There are a lot of liars in the world. People lie for various reasons. They lie to get out of things and they lie just because they can. Some people lie because they want to rip people off and they want to get something out of them. These are known as manipulators. In fact, it is a game for them. They want to see how much they can get out of people and the various ways they can get it. One company that has made its living that way is IC Solutions, the jail phone services provider. They are known for lying to their customers, left and right. The reason they do it is because they love money.
However, their love of money has gotten out of hand and it has reached a stage where it is a little bit too much. Let me rephrase that: it is way too much. In case someone needed to know more about them, all they have to do is read this link: https://icsolutions.pissedconsumer.com/ic-solutions-shady-fraudulent-company-20141224574304.html. There is a photograph which shows how IC Solutions ripped off a customer. They charged them twice and they were still unable to speak to the inmate. How is this right? How is this legal? These are all serious questions I have and I wish somebody would come out and answer them.
IC Solutions, though, is known for hiding. They love to hide and they love to shy away from questions. If they would have to answer the questions that are presented to them, chances are that people would not like the answers. There is simply no way to defend what they are doing. They are also known for dropped calls and when there is a dropped call, it is nearly impossible to get a second chance at talking to that person right away. To learn more about the company and their services, visit their website at icsolutions.com.
Global Tel Link (GTL) is a leading provider of integrated technology for facilities across North America. The firm has its headquarters in Reston, Virginia. GTL offers its services to more than 50 percent of the inmates nationally, including 33 state departments of corrections, the District of Columbia, and 33 of the largest city facilities. Through their services, GTL connects prisoners with people and help with their rehabilitation. The company’s solutions align with recognized corrections’ best practices.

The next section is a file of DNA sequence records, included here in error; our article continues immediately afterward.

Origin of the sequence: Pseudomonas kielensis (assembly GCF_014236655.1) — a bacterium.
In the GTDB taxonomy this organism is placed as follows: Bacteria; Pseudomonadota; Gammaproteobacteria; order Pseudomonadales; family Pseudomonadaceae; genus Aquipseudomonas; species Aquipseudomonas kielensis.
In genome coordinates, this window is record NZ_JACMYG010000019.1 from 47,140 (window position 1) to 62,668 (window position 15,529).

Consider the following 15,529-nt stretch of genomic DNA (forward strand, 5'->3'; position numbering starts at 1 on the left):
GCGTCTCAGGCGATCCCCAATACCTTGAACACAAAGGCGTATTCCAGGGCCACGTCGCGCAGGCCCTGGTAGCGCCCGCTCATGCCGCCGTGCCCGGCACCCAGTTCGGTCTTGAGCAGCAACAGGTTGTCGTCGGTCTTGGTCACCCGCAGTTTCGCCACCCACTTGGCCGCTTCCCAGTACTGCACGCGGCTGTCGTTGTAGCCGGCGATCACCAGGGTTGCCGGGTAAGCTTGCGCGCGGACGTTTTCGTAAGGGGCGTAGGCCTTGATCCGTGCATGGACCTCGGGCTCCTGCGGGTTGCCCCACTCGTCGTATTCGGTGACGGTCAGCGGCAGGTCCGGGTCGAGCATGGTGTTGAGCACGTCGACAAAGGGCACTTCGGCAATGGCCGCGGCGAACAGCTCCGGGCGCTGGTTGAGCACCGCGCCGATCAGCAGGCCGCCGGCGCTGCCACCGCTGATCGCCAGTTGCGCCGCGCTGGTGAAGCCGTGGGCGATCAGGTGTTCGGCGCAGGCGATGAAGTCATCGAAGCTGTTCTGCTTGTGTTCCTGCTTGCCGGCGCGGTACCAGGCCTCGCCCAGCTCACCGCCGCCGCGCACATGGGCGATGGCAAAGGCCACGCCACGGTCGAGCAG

Last year, GTL expressed its concerns about the new regulations affecting the Inmate Calling Services (ICS) industry. The Federal Communications Commission (FCC) proposed new rules that established caps on rates and fees for calls made within the state and outside the state. GTL promised to seek judicial review of the FCC’s order. The new rule would likely lead to financial instability in the industry. Moreover, many small jails are likely to suffer from insufficient telecommunication services.
In a report published by PR News, GTL Chief Executive Officer, Brian Oliver, said that the decision of the FCC would cause serious harm to inmates and their families. He continued by saying that the lower per-minute rates would lead to poor phone call quality and bad phone services. Oliver stated that the FCC’s actions were profoundly naïve. In the long-term, the proposed regulations would lead to an increase in overhead costs and cancellation of contracts between prisons and telecommunication providers.